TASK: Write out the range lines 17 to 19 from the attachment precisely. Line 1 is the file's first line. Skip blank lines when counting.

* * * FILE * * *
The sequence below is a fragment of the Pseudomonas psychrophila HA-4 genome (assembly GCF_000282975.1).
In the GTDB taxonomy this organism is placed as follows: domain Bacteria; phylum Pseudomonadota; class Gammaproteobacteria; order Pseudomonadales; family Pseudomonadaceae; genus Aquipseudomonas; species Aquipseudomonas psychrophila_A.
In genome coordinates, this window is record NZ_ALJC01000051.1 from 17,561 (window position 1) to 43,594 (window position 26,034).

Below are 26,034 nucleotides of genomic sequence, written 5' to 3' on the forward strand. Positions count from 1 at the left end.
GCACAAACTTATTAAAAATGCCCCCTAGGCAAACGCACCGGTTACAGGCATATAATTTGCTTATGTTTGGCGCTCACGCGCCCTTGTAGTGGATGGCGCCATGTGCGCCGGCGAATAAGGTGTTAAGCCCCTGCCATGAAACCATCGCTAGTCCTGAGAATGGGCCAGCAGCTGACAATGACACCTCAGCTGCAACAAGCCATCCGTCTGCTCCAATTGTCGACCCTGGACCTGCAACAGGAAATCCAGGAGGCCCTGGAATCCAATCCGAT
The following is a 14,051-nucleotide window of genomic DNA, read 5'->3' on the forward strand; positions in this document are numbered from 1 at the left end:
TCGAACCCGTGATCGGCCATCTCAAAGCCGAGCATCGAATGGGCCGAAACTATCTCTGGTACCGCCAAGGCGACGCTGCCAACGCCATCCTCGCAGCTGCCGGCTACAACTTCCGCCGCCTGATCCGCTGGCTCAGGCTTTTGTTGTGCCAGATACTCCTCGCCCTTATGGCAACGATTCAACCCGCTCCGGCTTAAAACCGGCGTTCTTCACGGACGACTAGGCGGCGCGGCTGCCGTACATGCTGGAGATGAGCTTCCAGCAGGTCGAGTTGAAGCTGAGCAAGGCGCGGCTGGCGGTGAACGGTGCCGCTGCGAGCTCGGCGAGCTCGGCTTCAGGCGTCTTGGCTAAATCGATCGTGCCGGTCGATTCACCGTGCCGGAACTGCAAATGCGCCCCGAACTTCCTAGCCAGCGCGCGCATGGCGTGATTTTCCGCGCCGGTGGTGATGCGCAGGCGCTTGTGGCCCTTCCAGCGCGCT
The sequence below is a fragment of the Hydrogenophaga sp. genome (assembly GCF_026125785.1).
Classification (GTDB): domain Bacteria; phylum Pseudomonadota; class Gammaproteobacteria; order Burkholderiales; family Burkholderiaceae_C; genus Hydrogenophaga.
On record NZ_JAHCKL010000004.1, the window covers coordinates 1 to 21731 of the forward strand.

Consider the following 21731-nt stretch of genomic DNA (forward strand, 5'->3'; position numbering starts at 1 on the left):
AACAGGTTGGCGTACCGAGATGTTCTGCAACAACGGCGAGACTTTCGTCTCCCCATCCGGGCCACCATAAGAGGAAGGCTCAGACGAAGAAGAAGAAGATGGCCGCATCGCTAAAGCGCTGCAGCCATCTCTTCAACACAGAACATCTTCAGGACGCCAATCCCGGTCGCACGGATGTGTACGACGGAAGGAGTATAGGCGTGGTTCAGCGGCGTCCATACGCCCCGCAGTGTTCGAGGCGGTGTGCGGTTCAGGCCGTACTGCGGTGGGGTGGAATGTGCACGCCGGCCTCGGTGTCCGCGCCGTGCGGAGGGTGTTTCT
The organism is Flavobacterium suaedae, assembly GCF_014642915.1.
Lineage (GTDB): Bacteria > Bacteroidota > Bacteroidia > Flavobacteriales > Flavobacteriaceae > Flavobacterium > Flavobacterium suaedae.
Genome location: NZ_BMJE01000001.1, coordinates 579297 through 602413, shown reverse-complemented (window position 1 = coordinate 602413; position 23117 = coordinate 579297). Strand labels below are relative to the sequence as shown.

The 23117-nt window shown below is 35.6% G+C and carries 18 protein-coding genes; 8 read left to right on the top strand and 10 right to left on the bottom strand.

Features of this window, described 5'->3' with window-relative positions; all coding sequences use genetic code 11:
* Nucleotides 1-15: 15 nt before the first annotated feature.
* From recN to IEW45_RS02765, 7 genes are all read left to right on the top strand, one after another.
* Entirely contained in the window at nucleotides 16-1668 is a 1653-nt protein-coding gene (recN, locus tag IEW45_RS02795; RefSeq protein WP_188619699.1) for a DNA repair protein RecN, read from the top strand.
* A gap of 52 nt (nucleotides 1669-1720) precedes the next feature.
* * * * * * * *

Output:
Features of this window, described 5'->3' with window-relative positions; all coding sequences use genetic code 11:
* Nucleotides 1-15: 15 nt before the first annotated feature.
* From recN to IEW45_RS02765, 7 genes are all read left to right on the top strand, one after another.